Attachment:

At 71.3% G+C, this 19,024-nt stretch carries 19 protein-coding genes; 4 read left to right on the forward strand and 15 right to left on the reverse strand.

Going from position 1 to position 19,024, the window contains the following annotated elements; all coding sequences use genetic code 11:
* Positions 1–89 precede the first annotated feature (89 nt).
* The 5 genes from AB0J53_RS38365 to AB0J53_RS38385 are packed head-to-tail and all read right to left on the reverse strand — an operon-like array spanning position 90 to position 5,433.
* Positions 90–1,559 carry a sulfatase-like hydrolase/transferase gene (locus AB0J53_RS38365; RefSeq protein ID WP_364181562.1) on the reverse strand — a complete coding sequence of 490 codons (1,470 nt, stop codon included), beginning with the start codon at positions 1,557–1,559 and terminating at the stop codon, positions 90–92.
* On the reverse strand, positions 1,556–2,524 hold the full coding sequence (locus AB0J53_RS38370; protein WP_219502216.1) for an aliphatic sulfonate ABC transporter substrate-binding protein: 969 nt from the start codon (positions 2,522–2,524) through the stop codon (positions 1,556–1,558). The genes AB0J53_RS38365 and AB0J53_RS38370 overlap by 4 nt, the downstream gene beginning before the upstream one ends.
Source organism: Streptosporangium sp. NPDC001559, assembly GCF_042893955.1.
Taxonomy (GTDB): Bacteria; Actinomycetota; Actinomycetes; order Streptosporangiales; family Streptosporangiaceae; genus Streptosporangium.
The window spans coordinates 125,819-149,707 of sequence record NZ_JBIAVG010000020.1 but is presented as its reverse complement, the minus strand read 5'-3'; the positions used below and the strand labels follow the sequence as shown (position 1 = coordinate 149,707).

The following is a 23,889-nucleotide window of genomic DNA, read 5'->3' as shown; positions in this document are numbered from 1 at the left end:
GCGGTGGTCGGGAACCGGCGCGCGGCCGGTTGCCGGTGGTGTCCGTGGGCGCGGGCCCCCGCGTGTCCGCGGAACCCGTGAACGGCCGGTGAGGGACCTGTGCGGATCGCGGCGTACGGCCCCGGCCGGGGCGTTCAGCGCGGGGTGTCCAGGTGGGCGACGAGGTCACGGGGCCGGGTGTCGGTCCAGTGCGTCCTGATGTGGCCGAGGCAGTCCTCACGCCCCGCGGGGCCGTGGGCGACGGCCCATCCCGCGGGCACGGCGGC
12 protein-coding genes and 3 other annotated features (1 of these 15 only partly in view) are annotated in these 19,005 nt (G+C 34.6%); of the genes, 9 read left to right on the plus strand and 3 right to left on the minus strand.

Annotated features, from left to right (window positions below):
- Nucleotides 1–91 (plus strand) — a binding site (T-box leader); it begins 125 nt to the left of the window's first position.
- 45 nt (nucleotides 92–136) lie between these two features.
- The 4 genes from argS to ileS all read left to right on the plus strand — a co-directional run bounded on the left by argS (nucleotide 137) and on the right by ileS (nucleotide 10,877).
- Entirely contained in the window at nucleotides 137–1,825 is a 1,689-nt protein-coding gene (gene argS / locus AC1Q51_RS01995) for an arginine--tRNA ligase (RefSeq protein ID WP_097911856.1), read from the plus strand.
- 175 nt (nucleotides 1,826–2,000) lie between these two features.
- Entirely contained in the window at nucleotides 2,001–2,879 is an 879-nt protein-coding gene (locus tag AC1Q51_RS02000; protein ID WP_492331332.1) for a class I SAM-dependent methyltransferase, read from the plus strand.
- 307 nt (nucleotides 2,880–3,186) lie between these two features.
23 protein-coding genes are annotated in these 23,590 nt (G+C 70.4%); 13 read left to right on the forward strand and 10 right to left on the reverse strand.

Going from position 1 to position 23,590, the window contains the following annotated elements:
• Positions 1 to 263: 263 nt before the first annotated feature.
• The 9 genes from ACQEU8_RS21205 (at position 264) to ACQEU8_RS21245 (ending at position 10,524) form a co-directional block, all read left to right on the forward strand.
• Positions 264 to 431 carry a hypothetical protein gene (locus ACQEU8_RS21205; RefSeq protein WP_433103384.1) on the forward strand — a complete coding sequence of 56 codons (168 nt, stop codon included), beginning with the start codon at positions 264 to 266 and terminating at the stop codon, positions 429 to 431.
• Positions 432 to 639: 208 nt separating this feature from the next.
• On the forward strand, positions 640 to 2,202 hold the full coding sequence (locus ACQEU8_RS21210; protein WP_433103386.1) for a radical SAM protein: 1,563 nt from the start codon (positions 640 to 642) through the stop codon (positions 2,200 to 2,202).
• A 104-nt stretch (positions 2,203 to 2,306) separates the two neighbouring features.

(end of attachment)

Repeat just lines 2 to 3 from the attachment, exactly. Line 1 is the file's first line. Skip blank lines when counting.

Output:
Going from position 1 to position 19,024, the window contains the following annotated elements; all coding sequences use genetic code 11:
* Positions 1–89 precede the first annotated feature (89 nt).